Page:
The Mets 50th Anniversary Season was a mixed bag of goods. Read all about it as Rising Apple continues its’ Season In Review series we’re conducting throughout the month. I for one, can not let any season review exclude the Mets beleaguered owners. So as a supplement to the series, I thought I’d take a moment and initiate a conversation between myself, our valued readers and my fellow Mets fans regarding ownership.Feb 21, 2011; Port St. Lucie, FL, USA; Mets owners Saul Katz and Fred Wilpon watch New York Mets spring training workout at Digital Domain Park. Mandatory Credit: Noah K. Murray-The Star Ledger via US PRESSWIRE
The media exerts a limited degree of pressure on any given organization. I believe the true power rests in the wallets and pocketbooks of the fans. There in lies the master of ownership’s anxieties. It’s all about The Benjamins. In the Mets case, proof of their preoccupation with our tendencies and delights came in the mail recently in the form of the Wilpon’s now annual fan questionnaire. I know other teams send out questionnaires as well. But I hold a belief that if they just keep the front office in order, and field a competitive team, most other matters fall in line, thereby rendering large portions of such questionnaires as something bordering ignorant. But that’s another post.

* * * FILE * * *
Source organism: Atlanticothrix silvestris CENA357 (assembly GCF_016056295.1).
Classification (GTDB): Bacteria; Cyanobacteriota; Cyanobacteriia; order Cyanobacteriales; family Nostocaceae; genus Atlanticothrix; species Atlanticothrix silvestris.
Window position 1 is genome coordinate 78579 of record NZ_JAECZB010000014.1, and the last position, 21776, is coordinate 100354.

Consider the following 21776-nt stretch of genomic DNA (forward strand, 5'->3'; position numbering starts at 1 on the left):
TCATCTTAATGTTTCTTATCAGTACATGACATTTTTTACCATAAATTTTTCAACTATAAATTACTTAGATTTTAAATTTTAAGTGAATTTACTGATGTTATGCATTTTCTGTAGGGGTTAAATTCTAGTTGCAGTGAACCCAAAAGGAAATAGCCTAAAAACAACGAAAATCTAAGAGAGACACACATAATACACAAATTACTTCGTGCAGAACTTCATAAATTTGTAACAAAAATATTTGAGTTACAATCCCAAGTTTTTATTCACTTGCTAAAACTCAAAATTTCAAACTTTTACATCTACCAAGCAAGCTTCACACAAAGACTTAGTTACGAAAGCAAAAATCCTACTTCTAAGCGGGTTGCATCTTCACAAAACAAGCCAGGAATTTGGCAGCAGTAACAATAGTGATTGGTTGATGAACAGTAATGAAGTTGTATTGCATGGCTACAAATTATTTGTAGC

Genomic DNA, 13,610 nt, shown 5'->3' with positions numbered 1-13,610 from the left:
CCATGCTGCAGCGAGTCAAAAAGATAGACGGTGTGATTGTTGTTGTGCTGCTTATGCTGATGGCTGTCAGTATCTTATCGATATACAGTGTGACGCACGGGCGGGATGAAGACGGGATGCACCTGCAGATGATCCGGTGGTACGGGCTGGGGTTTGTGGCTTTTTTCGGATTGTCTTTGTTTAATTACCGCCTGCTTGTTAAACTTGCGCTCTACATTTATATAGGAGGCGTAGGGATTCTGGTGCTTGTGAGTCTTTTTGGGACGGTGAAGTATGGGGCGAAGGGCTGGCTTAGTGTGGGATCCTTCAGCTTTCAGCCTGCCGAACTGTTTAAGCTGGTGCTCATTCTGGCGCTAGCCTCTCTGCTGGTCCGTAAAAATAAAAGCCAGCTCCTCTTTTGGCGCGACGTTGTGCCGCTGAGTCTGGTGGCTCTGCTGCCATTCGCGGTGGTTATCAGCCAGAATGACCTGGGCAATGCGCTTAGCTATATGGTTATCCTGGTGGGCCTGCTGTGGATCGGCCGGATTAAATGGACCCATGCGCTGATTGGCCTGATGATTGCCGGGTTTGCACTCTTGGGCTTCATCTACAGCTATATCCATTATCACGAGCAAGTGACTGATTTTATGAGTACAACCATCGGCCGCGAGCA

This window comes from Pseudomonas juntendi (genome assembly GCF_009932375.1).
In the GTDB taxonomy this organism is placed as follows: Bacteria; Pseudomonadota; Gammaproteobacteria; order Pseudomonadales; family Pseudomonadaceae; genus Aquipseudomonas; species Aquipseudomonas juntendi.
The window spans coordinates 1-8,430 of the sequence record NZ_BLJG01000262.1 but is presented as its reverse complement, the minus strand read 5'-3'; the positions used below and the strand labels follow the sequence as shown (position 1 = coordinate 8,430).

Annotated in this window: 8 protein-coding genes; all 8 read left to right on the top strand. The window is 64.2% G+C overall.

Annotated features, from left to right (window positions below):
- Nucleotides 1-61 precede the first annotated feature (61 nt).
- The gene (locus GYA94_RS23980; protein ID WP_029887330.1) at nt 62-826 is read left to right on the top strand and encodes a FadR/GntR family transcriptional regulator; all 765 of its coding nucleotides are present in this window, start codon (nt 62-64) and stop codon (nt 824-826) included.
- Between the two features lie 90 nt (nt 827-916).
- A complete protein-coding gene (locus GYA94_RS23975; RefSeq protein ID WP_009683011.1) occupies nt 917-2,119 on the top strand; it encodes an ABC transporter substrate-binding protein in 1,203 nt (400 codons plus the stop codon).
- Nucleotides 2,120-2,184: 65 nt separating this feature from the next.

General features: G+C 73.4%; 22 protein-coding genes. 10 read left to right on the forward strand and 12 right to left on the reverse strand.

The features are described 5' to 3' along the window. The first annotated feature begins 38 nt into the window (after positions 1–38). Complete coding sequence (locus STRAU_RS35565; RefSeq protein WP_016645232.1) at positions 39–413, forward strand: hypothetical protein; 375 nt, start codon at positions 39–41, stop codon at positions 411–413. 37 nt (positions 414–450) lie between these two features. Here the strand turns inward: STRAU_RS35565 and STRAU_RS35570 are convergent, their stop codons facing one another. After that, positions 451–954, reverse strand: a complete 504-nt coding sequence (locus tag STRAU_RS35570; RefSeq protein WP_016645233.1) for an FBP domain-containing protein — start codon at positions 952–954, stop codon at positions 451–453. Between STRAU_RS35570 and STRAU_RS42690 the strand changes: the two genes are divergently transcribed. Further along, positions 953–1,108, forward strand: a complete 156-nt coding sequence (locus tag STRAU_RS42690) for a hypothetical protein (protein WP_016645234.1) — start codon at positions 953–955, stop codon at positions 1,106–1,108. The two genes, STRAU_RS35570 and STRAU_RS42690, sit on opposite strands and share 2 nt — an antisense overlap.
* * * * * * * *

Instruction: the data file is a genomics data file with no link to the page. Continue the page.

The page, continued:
With their worst days seemingly behind them, I was content to leave the Wilpons out of the greater debate this season. But apparently, 2.2 million in attendance was a failure of the fans to support the team as the number didn’t meet projections, or expectations. I take great issue with that. In my father’s lifetime, two million in paid attendance was sensational. Throughout my lifetime, two million paid was a standard of success. Over the last ten years however, in the age of premium seating and luxury amenities, two million is no longer good enough. And it is the fan’s fault the owners of Sport raised the bar on the common man and broke his/her budget?
The fans deserve a return on their investment as well. Since the owners want to number crunch, let’s see what kind of dividends the Mets have paid their patrons and SNY spectators at home. Crunch these numbers.
The tenth season under sole ownership of the Wilpons is in the books. The club finished the 2012 regular season with a 74-88 record. The Mets 50th Anniversary Season was the fourth consecutive season the club finished below .500 as well as their fourth straight fourth place finish. This past season was actually the sixth time the Mets finished below .500 under sole ownership of the Wilpons, and the fifth time they finished fourth. Rounding out the past decade, the Mets had one last place finish back in 2003, one third place finish in 2005, two consecutive second place showings in 2007 and 2008, and enjoyed their only first place finish during the 2006 season. Over that time, the club’s annual average record is seventy nine wins, and eighty three losses.